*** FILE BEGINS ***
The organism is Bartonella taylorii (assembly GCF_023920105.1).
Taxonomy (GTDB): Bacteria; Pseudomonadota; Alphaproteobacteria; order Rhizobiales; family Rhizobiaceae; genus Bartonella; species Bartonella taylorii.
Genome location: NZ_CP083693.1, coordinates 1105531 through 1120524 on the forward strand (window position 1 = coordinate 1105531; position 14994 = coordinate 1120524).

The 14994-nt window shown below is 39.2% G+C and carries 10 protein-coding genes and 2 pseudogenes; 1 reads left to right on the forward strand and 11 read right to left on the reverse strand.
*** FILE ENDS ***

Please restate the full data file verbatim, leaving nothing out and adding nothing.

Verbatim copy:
The organism is Bartonella taylorii (assembly GCF_023920105.1).
Taxonomy (GTDB): Bacteria; Pseudomonadota; Alphaproteobacteria; order Rhizobiales; family Rhizobiaceae; genus Bartonella; species Bartonella taylorii.
Genome location: NZ_CP083693.1, coordinates 1105531 through 1120524 on the forward strand (window position 1 = coordinate 1105531; position 14994 = coordinate 1120524).

The 14994-nt window shown below is 39.2% G+C and carries 10 protein-coding genes and 2 pseudogenes; 1 reads left to right on the forward strand and 11 read right to left on the reverse strand.